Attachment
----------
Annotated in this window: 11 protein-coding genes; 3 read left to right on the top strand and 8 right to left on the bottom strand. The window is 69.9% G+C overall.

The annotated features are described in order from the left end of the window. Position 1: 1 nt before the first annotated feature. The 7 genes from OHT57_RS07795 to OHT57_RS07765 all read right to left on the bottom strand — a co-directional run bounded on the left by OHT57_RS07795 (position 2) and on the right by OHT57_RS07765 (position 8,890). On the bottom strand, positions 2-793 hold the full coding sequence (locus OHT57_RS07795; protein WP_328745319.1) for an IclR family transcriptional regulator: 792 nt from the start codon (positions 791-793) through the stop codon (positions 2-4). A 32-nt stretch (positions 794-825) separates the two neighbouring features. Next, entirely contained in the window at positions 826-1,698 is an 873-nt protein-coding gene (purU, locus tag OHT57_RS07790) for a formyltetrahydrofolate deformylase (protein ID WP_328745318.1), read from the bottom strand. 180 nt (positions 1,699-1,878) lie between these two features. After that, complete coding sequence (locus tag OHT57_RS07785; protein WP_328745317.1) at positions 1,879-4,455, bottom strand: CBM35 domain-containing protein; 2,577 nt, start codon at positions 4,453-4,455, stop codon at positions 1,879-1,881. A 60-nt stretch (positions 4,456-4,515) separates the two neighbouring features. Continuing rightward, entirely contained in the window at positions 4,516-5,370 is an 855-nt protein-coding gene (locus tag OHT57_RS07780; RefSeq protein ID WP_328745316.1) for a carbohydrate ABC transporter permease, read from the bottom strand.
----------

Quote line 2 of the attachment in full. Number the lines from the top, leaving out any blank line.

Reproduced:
The annotated features are described in order from the left end of the window. Position 1: 1 nt before the first annotated feature. The 7 genes from OHT57_RS07795 to OHT57_RS07765 all read right to left on the bottom strand — a co-directional run bounded on the left by OHT57_RS07795 (position 2) and on the right by OHT57_RS07765 (position 8,890). On the bottom strand, positions 2-793 hold the full coding sequence (locus OHT57_RS07795; protein WP_328745319.1) for an IclR family transcriptional regulator: 792 nt from the start codon (positions 791-793) through the stop codon (positions 2-4). A 32-nt stretch (positions 794-825) separates the two neighbouring features. Next, entirely contained in the window at positions 826-1,698 is an 873-nt protein-coding gene (purU, locus tag OHT57_RS07790) for a formyltetrahydrofolate deformylase (protein ID WP_328745318.1), read from the bottom strand. 180 nt (positions 1,699-1,878) lie between these two features. After that, complete coding sequence (locus tag OHT57_RS07785; protein WP_328745317.1) at positions 1,879-4,455, bottom strand: CBM35 domain-containing protein; 2,577 nt, start codon at positions 4,453-4,455, stop codon at positions 1,879-1,881. A 60-nt stretch (positions 4,456-4,515) separates the two neighbouring features. Continuing rightward, entirely contained in the window at positions 4,516-5,370 is an 855-nt protein-coding gene (locus tag OHT57_RS07780; RefSeq protein ID WP_328745316.1) for a carbohydrate ABC transporter permease, read from the bottom strand.